The nomination of Alexandra Ocasio-Cortez represents a problem that perhaps both the Republicans and the Democrats aren’t quite ready to handle.

As a website that has promoted conservative activism and challenged our own party as well as the other side, it doesn’t take much to look at what’s happening in liberal bases like New York and not compare it to what happened in 2010 and 2012 in conservative bases.

Both parties underestimated what happened then, and it appears likely that both parties will underestimate what’s happening now.

Last week, I wrote in an op-ed for CNN that Ocasio-Cortez represents the Democratic base overcorrecting ahead of 2018 and 2020, and it will backfire on them. Here’s the relevant bit:

CNN’s most recent poll has Democrats up eight points over Republicans, and nearly half of that lead falls within the margin of error. It’s also, as CNN points out, nowhere close to the lead Democrats had in 2006, when they had a 14-point advantage over the GOP and eventually took the House.

Last December, Democrats had a 13-point edge in the polling average compiled by RealClearPolitics. That average now shows only a six-point advantage for Democrats.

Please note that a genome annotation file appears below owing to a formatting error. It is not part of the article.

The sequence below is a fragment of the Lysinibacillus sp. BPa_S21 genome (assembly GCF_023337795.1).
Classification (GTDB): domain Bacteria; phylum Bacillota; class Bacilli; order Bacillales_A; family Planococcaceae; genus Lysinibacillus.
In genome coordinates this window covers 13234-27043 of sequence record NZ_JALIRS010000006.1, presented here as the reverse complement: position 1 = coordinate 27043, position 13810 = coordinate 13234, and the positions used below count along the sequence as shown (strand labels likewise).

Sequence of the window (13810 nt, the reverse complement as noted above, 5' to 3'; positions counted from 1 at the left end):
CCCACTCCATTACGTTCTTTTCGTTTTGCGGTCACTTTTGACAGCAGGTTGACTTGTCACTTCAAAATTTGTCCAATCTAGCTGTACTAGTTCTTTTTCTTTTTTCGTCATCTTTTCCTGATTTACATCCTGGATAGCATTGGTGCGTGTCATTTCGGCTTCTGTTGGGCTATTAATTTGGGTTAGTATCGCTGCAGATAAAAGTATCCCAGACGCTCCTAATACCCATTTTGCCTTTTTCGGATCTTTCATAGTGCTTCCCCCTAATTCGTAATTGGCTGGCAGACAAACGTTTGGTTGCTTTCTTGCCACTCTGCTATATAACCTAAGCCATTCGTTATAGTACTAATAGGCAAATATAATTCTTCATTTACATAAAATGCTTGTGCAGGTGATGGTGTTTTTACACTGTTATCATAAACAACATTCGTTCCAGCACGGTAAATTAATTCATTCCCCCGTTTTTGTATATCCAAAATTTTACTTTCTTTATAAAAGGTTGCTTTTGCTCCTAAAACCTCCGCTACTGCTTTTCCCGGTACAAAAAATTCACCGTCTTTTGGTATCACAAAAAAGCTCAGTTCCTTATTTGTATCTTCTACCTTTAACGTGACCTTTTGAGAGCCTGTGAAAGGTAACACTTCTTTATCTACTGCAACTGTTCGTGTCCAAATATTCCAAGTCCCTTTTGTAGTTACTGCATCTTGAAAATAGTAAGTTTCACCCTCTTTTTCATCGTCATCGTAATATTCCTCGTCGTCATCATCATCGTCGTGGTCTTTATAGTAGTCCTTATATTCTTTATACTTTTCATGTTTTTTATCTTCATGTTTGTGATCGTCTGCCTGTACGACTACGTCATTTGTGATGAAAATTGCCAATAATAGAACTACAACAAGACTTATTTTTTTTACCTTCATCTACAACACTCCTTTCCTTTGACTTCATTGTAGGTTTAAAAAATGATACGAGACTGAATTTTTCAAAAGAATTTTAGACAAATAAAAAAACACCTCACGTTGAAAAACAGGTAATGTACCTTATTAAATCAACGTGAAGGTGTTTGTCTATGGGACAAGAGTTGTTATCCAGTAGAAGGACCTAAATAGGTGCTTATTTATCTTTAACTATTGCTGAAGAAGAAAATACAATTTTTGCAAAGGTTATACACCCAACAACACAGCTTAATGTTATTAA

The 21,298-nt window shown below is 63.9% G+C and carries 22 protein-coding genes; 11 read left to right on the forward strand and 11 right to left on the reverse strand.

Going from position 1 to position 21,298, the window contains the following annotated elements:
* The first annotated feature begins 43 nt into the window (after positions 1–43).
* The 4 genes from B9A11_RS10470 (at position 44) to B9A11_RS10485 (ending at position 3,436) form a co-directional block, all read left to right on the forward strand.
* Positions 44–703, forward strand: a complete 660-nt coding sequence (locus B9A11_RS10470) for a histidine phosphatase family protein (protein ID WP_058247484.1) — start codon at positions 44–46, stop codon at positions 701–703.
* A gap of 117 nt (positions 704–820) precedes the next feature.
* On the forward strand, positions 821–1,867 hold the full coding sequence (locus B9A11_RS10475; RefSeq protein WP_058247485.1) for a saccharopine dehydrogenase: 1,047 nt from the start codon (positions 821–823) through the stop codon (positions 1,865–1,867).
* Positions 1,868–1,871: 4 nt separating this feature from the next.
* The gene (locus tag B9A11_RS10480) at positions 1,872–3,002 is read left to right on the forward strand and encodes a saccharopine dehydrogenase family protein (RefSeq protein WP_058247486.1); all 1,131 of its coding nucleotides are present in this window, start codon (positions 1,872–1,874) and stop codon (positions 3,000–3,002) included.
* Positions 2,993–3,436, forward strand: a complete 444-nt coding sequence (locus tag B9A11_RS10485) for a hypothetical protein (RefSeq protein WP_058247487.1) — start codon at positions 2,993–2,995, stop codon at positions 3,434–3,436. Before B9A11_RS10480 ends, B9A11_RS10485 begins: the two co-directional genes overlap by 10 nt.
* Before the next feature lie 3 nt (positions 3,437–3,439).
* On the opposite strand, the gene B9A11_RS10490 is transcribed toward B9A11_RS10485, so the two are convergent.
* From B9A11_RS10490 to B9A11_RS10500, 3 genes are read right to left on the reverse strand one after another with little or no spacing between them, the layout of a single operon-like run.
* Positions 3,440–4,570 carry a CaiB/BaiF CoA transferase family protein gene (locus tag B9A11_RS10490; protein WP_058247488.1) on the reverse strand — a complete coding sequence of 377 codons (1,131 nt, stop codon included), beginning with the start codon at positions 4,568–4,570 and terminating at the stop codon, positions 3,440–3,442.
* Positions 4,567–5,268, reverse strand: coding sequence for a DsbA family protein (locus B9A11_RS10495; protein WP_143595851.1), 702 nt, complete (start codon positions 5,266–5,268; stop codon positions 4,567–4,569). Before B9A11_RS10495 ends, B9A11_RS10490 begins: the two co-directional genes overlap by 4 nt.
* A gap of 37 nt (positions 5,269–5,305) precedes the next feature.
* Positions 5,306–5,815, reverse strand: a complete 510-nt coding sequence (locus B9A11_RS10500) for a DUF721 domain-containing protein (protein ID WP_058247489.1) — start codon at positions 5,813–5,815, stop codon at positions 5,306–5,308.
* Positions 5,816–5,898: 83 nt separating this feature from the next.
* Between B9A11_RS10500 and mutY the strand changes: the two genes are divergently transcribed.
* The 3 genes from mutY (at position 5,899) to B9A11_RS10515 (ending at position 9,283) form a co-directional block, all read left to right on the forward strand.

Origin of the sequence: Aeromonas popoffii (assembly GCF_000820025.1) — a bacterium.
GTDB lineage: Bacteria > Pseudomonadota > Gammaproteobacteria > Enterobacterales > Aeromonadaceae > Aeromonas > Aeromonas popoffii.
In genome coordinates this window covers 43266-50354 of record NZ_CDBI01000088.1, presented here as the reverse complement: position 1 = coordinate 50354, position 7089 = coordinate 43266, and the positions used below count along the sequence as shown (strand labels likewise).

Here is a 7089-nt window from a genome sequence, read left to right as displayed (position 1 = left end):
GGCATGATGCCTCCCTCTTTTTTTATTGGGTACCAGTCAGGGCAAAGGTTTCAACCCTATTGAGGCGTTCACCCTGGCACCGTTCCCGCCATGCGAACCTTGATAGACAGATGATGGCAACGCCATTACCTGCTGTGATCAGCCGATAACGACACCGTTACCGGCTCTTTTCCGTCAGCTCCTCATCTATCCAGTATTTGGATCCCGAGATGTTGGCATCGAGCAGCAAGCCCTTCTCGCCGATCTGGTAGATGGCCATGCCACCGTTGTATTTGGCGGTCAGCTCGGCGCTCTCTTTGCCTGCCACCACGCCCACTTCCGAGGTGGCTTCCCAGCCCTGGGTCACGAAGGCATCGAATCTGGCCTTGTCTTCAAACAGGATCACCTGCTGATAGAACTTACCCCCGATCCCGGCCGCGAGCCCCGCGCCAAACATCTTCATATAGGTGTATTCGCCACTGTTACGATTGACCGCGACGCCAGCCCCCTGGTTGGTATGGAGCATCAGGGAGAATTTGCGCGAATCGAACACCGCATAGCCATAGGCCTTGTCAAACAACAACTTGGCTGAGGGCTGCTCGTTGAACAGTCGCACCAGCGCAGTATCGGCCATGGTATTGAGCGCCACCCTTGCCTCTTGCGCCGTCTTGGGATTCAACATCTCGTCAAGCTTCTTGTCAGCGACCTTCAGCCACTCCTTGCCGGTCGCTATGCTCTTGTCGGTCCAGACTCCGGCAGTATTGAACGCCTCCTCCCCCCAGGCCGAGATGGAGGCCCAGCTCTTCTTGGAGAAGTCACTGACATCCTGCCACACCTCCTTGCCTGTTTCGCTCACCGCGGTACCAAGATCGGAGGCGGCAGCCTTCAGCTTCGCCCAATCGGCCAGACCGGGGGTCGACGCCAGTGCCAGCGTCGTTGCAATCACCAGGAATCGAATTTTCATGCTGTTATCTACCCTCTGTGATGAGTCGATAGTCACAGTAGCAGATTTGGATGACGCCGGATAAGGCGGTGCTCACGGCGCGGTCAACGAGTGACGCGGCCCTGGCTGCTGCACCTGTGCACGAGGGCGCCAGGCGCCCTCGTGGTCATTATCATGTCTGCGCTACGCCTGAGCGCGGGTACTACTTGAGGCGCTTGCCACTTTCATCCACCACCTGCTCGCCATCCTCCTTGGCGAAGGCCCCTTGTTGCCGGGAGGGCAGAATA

Many of the polls showing a shrinking advantage were taken during the peak of the child separation crisis at the border. Media coverage was maxed out across networks and local media, and the Democrats did not appear capable of capitalizing.

Don’t be alarmed if you think I’m giving Democrats advice that might help them. They’re not going to listen to me. I’m not on their team.

But, Republicans who think nominating a democratic socialist is the nail in the coffin for Democrats are going to find themselves disappointed. Going further Left is their answer to Trump, who to them represents as far right as it gets – to the point of fascism. Rather than providing a moderate tone to combat Trump, they are going to get as far away from him as possible, and it will attract followers.

There are parallels here, and conservatives will be making a mistake to ignore them. It started with Bernie Sanders, but it’s looking like he’s falling out of style, and Ocasio-Cortez is picking up where he left off.

What she represents will gain a following, and it will gain momentum. If the Tea Party taught us anything, and if Donald Trump’s election proved anything, it’s that insurgency and populism are a deadly combination in politics, and they can and will upset the status quo.

In the long run, as I wrote at CNN, I think embracing full socialism is going to eventually crush the Democrats, and perhaps as soon as 2020, but in the immediate future, the insurgency will prove a headache for both parties, and it will frustrate the agendas of Trump, Nancy Pelosi, Chuck Schumer, and any other power broker in Washington D.C.

Frankly, if their ideology were less dangerous, I might find the political war funny.